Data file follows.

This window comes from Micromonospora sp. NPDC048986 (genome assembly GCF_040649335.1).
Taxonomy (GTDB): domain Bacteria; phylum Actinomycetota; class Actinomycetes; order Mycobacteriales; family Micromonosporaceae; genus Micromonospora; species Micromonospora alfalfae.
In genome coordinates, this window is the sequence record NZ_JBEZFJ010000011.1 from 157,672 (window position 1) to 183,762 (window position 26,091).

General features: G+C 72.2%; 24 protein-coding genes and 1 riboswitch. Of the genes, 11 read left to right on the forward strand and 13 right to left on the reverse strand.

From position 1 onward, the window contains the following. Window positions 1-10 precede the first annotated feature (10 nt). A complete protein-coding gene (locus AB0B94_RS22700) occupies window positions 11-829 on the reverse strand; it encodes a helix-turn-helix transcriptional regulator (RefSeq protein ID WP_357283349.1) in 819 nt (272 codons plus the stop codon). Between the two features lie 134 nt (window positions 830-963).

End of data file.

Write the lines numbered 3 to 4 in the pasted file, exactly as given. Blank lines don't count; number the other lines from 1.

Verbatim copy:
In genome coordinates, this window is the sequence record NZ_JBEZFJ010000011.1 from 157,672 (window position 1) to 183,762 (window position 26,091).

General features: G+C 72.2%; 24 protein-coding genes and 1 riboswitch. Of the genes, 11 read left to right on the forward strand and 13 right to left on the reverse strand.